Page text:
Asking your boss for a promotion isn’t exactly as easy as telling a friend at the bar about your passion for indie films. It’s one of those few moments in life that force you to take stock of who you are and what you’ve accomplished so far. It also makes you look at yourself from the outside, finding every little flaw and imagining that they will question everything during your meeting.
People who do not have the confidence are not likely to ask for a promotion, but would you like your career to stagnate in that little corner cubicle for decades? By then it would be too late, and you would probably have neither the drive nor the skills to advance any further if you’ve been stuck that long.
Here are some of the ways you can use to prepare for that meeting:
Prepare to show them what you’ve brought to the table.
Before asking your manager for that meeting, you have to be ready. Prepare the documents you’ll need to prove your point, the files that show what you’ve brought to the table. Focus on achievements that have helped the company and cite examples of how much more you have left to contribute. Going above and beyond is a great way to convince bosses that you deserve a promotion.
Look the part, but don’t look desperate.
Some managers will judge you based on what they see. It may not be fair, but that’s human nature. Would you pick someone who knocks on your door wearing ripped jeans and hair that could use a few meetings with shampoo, or someone with the right suit or dress, shoes, appropriately styled hair, and a bright smile?
Your grooming and confidence-building style is something you have to work for until it becomes a second nature to your lifestyle. Crooked teeth? Stansburyparkortho.com and other dental professionals say that you may get general advice and cosmetic treatment from a clinic near you. Bad hair? Get the right salon treatment. Sagging waistline? Work out to look and feel healthy. You won’t believe how much your physical appearance influences your outlook and performance, and also how managers see you. They have to be able to picture you in that new position.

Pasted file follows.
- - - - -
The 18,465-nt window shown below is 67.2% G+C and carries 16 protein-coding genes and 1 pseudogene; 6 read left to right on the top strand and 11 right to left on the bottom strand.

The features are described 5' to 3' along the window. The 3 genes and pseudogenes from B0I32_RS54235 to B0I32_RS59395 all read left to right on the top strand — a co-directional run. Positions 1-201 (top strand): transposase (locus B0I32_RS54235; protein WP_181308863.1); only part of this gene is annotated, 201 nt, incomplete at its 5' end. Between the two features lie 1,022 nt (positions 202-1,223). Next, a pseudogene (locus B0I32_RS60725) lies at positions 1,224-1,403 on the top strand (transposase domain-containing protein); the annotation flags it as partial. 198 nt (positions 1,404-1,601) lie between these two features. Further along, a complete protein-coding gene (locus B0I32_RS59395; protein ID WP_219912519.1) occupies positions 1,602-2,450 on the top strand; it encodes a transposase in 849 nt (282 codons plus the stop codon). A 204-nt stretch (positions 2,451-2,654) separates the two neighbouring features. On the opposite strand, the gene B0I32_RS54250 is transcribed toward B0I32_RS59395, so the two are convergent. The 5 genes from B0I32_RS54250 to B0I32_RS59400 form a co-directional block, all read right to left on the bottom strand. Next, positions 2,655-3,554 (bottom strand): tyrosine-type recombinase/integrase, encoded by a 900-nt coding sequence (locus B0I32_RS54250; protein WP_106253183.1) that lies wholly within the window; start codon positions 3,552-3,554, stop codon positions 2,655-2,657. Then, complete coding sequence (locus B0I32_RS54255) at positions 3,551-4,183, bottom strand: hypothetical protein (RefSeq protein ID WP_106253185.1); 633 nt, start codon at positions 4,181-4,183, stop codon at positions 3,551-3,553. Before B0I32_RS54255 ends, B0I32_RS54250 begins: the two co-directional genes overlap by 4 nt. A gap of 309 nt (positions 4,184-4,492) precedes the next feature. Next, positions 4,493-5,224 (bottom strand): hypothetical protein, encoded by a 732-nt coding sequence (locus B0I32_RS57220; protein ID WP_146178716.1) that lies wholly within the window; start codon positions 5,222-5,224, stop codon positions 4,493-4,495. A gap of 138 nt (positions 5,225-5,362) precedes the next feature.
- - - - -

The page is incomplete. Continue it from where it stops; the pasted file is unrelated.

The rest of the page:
Ask for a meeting.
Unless you ask for it, managers are not likely to give it. When you do ask for the meeting, mind your timing. If the company is downsizing, that’s obviously not the time to ask for more money. If the boss is not in the mood because a top client just cancelled, that’s also a bad idea for a promotion meeting. When you do get the meeting, be polite yet firm.
Do not be sarcastic and needy. And don’t try to negotiate your new pay until they’ve offered you the position. They can still say no, remember? In case that happens, be a good sport. Instead of underperforming to protest their decision, show them why they made a mistake by not promoting you and they might reconsider.
Learning how to ask for a promotion is one of the most important moves you’ll ever have to make in your career, and probably not just once. Learn the basics and get better.